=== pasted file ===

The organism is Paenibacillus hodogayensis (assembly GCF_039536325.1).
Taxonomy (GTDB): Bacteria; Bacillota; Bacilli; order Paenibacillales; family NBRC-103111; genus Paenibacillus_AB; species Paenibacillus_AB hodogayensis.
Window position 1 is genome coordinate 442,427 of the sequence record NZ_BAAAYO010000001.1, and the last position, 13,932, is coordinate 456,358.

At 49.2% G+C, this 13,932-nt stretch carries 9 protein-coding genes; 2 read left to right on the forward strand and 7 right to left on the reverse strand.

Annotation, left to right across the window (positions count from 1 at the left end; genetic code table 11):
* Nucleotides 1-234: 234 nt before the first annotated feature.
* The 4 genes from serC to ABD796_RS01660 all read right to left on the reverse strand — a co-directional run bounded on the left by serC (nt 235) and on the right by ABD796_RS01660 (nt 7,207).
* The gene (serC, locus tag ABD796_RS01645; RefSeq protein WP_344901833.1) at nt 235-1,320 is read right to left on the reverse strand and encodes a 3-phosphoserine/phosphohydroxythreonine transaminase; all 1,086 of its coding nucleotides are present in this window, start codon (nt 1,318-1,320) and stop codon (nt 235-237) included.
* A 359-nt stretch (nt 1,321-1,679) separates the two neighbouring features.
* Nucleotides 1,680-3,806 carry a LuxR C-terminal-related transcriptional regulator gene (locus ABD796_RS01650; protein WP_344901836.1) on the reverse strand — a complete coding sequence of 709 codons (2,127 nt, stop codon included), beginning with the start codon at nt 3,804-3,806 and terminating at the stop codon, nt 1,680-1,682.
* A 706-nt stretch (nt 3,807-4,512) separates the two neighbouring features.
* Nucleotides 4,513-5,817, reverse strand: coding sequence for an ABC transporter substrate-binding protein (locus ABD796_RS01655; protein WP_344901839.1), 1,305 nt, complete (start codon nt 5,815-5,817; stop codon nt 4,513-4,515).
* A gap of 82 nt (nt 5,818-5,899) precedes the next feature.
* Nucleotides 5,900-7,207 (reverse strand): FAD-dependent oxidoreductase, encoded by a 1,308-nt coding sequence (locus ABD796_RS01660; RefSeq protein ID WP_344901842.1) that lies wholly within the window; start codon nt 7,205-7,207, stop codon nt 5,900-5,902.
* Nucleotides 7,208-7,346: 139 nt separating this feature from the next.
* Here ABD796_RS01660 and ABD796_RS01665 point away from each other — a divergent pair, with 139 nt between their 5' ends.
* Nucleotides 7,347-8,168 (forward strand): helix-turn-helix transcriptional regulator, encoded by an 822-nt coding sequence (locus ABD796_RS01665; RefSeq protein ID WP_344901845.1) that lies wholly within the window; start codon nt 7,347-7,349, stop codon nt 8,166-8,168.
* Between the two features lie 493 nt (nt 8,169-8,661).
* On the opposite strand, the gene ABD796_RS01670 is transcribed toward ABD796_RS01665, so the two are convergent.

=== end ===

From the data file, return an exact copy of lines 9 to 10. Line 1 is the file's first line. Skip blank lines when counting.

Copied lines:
* A 359-nt stretch (nt 1,321-1,679) separates the two neighbouring features.
* Nucleotides 1,680-3,806 carry a LuxR C-terminal-related transcriptional regulator gene (locus ABD796_RS01650; protein WP_344901836.1) on the reverse strand — a complete coding sequence of 709 codons (2,127 nt, stop codon included), beginning with the start codon at nt 3,804-3,806 and terminating at the stop codon, nt 1,680-1,682.